Sammi Smith, who won a Grammy for her sultry 1970 reading of “Help Me Make It Through the Night,” died Saturday (Feb. 12) in Oklahoma City, Okla. She was 61. No cause of death has been given.
Jewel Fay Smith was born in Orange, Calif., on Aug. 5, 1943. By the time she was 12, she was singing in clubs professionally. Three years later, she married for the first time. At the urging of friends in the music business, Smith moved to Nashville in 1967 and soon was signed to Columbia Records. She charted her first single — “So Long, Charlie Brown, Don’t Look for Me Around” — in 1968. She charted twice more on Columbia but never rose into the Top 50 while recording for the label.
One of her early acquaintances at Columbia was the aspiring songwriter Kris Kristofferson, then working at the label as a janitor. He would later provide Smith her first and only ticket to No. 1.
By 1970, she had signed to Mega Records, a small — and ultimately transitory — company. Her first single for the label, “He’s Everywhere,” did reasonably well, topping out at No. 25 in the fall of 1970.
Then came Kristofferson’s lyrical seduction piece, a perfect evocation of the times but a bit bold for a country singer. “Help Me Make It Through the Night” entered the country charts the week before Christmas in 1970 and eased over into the pop rankings less than a month later. It hastened to the top of the country charts, where it stayed for three weeks. On the pop side, it peaked at No. 8. In 1971, the recording won both the Country Music Association’s single of the year award and the Grammy for best country vocal performance by a female. It also netted Kristofferson a Grammy for best country song.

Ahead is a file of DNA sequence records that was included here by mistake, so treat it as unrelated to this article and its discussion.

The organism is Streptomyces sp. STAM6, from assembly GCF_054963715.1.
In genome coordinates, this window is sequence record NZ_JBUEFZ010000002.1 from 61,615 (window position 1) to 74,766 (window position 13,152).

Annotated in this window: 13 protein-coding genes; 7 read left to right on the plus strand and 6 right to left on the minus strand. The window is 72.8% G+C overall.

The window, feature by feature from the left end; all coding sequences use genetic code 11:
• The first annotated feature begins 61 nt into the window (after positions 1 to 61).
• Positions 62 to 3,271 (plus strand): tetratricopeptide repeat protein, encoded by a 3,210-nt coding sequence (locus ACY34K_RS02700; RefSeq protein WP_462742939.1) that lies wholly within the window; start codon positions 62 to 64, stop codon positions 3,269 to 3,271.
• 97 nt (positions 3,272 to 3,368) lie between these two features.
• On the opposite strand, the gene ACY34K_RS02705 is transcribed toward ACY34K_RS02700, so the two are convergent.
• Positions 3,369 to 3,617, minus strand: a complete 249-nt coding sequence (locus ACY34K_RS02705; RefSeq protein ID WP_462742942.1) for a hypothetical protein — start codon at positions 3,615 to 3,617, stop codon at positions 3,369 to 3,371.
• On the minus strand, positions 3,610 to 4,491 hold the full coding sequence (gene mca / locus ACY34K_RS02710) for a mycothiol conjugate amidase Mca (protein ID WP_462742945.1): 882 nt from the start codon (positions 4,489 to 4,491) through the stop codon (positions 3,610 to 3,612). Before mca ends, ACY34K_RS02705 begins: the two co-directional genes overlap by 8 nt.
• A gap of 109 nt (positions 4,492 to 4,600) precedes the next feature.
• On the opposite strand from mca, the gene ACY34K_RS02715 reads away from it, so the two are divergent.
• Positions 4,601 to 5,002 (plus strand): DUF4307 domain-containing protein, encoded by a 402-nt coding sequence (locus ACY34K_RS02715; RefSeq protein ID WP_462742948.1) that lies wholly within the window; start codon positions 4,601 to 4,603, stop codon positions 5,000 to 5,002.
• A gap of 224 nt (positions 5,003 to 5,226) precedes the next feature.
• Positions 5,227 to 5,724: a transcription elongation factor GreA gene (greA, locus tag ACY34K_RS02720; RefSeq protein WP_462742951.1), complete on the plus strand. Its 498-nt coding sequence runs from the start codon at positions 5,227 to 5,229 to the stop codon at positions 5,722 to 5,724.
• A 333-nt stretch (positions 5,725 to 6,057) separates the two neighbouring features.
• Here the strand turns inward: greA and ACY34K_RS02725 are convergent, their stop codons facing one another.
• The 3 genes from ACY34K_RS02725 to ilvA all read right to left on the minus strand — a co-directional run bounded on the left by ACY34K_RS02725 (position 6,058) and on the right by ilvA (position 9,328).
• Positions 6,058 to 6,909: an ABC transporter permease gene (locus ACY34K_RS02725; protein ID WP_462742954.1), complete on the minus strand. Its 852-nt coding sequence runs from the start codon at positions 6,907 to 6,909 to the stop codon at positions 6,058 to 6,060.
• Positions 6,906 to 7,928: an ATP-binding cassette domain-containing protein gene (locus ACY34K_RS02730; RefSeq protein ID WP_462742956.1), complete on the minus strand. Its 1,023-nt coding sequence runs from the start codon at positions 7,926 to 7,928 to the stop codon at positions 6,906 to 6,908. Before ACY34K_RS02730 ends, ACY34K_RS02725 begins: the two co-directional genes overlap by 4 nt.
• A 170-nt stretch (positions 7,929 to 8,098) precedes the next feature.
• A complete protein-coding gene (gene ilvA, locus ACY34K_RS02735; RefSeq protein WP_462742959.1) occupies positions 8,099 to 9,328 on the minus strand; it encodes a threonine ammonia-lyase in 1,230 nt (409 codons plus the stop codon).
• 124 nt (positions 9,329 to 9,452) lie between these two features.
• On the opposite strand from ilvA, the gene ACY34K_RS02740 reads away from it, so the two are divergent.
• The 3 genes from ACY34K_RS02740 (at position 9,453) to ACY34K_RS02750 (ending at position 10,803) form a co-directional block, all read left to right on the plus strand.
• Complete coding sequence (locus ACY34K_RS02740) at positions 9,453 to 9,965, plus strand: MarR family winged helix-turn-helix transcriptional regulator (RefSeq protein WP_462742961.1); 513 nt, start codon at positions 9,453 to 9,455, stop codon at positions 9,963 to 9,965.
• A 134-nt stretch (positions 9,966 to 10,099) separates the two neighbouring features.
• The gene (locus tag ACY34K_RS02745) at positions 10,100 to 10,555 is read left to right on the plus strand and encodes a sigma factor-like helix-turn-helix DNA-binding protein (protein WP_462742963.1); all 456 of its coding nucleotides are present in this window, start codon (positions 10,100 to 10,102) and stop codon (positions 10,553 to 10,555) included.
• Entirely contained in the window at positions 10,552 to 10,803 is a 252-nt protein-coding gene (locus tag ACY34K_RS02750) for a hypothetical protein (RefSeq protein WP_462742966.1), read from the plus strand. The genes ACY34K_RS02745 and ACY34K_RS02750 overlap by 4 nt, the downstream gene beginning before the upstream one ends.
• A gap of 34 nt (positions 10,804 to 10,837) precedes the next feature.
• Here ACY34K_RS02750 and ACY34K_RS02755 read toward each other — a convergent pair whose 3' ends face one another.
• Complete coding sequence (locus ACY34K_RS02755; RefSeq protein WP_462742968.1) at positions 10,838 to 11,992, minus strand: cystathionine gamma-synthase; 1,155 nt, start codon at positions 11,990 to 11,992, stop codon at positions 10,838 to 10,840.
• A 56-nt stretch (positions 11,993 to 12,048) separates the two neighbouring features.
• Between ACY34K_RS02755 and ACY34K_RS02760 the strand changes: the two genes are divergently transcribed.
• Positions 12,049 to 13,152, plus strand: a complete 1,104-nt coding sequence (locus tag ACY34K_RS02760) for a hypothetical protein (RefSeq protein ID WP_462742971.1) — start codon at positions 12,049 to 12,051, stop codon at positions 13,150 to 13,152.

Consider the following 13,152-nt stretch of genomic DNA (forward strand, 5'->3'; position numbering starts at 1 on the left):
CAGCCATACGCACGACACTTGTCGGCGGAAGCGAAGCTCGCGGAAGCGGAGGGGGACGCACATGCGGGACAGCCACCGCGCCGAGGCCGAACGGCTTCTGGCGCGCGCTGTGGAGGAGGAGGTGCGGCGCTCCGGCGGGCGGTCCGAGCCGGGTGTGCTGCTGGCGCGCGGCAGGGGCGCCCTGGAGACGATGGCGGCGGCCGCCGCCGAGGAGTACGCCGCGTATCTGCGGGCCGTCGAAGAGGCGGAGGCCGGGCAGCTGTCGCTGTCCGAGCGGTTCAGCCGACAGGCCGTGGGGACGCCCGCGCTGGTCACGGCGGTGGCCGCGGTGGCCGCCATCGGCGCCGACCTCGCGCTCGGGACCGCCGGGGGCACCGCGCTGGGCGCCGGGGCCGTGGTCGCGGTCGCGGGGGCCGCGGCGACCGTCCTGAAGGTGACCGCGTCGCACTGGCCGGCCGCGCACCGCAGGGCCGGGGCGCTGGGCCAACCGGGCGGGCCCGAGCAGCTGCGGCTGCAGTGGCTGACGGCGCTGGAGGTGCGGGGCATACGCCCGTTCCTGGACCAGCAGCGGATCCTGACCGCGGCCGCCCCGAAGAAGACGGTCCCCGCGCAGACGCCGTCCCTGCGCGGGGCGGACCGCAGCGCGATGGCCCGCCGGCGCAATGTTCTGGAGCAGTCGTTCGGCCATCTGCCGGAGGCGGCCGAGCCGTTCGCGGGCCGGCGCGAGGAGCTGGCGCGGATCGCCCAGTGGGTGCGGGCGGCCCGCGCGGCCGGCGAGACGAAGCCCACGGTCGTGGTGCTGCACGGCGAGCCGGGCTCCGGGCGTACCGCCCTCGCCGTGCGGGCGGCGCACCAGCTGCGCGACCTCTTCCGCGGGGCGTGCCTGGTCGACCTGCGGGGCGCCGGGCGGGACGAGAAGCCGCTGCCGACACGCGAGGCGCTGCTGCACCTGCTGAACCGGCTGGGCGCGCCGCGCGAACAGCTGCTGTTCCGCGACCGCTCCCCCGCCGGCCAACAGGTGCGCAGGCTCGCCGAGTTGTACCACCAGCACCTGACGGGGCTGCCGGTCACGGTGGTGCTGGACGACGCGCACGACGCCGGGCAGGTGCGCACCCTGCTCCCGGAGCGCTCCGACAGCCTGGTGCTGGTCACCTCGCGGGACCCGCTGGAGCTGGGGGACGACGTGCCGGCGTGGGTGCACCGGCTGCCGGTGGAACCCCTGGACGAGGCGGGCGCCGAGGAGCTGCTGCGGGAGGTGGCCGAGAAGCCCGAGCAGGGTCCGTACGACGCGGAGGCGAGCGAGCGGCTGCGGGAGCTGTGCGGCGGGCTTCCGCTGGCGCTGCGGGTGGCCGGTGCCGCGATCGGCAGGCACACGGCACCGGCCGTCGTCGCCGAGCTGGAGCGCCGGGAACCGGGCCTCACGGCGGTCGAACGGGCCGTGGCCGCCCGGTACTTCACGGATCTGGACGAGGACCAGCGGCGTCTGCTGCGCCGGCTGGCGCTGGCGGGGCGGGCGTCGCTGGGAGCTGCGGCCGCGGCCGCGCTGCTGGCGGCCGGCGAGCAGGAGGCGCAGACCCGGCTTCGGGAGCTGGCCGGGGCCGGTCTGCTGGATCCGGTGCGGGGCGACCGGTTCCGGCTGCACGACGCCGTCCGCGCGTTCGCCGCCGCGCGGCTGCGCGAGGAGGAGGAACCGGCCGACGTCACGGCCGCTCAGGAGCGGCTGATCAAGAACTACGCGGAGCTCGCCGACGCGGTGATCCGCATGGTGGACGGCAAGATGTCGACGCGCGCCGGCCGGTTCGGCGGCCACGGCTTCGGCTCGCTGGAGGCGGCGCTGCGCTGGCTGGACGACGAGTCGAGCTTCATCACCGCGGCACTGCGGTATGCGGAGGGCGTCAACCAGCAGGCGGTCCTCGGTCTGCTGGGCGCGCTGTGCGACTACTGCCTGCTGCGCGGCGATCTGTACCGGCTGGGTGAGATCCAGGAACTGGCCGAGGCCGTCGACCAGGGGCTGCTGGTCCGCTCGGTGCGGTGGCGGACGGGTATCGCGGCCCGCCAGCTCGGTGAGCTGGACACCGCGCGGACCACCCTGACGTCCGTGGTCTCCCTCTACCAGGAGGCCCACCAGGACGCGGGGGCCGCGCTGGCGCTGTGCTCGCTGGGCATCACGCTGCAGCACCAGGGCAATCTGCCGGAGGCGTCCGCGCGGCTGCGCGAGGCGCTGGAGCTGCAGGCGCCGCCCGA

Smith charted 14 more singles for Mega, only two of which cracked the Top 10 — “Then You Walk In” (in 1971) and “Today I Started Loving You Again” (in 1975). After the Mega period, she spent three unremarkable years on Elektra. During her last eight years on the charts — from 1979 to 1986 — she recorded for the independent labels Cyclone, Sound Factory and Step One labels, respectively. None of these efforts, however, restored her to her former prominence.
While Smith was never a headliner in the Outlaw movement of the late ’70s, she was a close friend of Waylon Jennings and Willie Nelson and occasionally shared the stage with them. She married Jody Payne, Nelson’s guitar player, and bore him a son they named Waylon. Now a singer and actor, Waylon Payne released his solo debut album in 2004. Last summer, he and his mother made a guest appearance on the Grand Ole Opry.
Smith devoted considerable time and resources helping native Americans, particularly the Apaches, a tribe to which she was related. According the Definitive Country: The Ultimate Encylopedia of Country Music and Its Performers, the singer had four children of her own and adopted three others.
Memorial services for Smith will be held Wednesday (Feb. 16) at 10 a.m. at the Guardian West Funeral Home in Oklahoma City.